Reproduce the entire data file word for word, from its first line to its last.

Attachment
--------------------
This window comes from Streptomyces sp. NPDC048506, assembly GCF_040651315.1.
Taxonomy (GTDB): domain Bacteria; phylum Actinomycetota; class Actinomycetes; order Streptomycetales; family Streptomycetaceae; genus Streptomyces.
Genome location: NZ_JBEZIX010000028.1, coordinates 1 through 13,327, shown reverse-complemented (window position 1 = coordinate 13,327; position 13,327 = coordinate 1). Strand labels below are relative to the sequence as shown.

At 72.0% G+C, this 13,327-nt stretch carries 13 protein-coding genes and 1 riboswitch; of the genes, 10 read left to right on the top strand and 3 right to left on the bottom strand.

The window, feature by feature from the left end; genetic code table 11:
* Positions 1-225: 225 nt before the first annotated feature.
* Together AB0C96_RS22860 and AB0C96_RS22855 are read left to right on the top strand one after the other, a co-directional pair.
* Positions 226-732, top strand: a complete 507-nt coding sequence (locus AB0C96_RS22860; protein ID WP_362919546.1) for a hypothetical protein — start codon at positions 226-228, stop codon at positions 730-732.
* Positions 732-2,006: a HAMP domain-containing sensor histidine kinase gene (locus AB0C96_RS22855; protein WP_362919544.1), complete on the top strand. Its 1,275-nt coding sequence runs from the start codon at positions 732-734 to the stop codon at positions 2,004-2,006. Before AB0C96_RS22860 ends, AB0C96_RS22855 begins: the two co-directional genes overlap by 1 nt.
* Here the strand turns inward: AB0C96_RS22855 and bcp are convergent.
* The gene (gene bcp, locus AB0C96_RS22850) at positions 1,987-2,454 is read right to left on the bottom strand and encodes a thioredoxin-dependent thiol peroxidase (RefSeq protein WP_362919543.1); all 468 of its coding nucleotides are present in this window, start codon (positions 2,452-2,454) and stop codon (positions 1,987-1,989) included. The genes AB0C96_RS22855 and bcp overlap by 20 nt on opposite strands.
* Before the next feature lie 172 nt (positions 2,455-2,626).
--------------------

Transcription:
This window comes from Streptomyces sp. NPDC048506, assembly GCF_040651315.1.
Taxonomy (GTDB): domain Bacteria; phylum Actinomycetota; class Actinomycetes; order Streptomycetales; family Streptomycetaceae; genus Streptomyces.
Genome location: NZ_JBEZIX010000028.1, coordinates 1 through 13,327, shown reverse-complemented (window position 1 = coordinate 13,327; position 13,327 = coordinate 1). Strand labels below are relative to the sequence as shown.

At 72.0% G+C, this 13,327-nt stretch carries 13 protein-coding genes and 1 riboswitch; of the genes, 10 read left to right on the top strand and 3 right to left on the bottom strand.

The window, feature by feature from the left end; genetic code table 11:
* Positions 1-225: 225 nt before the first annotated feature.
* Together AB0C96_RS22860 and AB0C96_RS22855 are read left to right on the top strand one after the other, a co-directional pair.
* Positions 226-732, top strand: a complete 507-nt coding sequence (locus AB0C96_RS22860; protein ID WP_362919546.1) for a hypothetical protein — start codon at positions 226-228, stop codon at positions 730-732.
* Positions 732-2,006: a HAMP domain-containing sensor histidine kinase gene (locus AB0C96_RS22855; protein WP_362919544.1), complete on the top strand. Its 1,275-nt coding sequence runs from the start codon at positions 732-734 to the stop codon at positions 2,004-2,006. Before AB0C96_RS22860 ends, AB0C96_RS22855 begins: the two co-directional genes overlap by 1 nt.
* Here the strand turns inward: AB0C96_RS22855 and bcp are convergent.
* The gene (gene bcp, locus AB0C96_RS22850) at positions 1,987-2,454 is read right to left on the bottom strand and encodes a thioredoxin-dependent thiol peroxidase (RefSeq protein WP_362919543.1); all 468 of its coding nucleotides are present in this window, start codon (positions 2,452-2,454) and stop codon (positions 1,987-1,989) included. The genes AB0C96_RS22855 and bcp overlap by 20 nt on opposite strands.
* Before the next feature lie 172 nt (positions 2,455-2,626).